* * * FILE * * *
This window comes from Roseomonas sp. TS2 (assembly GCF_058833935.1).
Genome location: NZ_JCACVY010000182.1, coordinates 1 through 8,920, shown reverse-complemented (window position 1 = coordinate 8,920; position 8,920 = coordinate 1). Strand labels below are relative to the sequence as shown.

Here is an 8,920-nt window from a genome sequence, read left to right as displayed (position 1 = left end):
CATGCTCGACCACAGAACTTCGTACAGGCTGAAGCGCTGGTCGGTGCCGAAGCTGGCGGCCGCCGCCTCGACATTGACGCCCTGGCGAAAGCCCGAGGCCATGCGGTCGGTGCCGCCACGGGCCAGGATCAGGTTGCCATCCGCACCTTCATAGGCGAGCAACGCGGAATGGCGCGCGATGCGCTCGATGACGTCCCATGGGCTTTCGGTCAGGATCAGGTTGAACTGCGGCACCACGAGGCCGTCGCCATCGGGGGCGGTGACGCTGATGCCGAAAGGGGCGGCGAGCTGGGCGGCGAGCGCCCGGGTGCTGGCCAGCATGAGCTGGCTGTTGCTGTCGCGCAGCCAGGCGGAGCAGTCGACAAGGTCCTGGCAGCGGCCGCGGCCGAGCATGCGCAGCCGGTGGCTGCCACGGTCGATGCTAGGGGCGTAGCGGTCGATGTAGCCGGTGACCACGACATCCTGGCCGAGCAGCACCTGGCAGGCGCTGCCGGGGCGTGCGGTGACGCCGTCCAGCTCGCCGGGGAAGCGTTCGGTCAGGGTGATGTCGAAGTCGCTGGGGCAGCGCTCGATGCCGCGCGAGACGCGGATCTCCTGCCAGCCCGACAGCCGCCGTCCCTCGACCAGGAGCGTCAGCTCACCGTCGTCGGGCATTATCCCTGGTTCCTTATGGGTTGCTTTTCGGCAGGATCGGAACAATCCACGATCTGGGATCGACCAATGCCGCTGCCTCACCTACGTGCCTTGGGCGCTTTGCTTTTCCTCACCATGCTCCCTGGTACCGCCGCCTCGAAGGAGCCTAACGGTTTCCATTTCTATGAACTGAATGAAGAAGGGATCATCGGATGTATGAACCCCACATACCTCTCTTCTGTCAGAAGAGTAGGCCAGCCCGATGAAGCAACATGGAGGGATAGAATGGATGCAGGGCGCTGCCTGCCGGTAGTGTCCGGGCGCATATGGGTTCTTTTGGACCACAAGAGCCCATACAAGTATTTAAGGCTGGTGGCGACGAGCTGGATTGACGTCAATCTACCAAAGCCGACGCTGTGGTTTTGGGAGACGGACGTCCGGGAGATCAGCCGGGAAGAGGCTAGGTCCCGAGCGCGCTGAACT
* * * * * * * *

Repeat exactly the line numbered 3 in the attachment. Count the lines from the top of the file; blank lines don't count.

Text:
Here is an 8,920-nt window from a genome sequence, read left to right as displayed (position 1 = left end):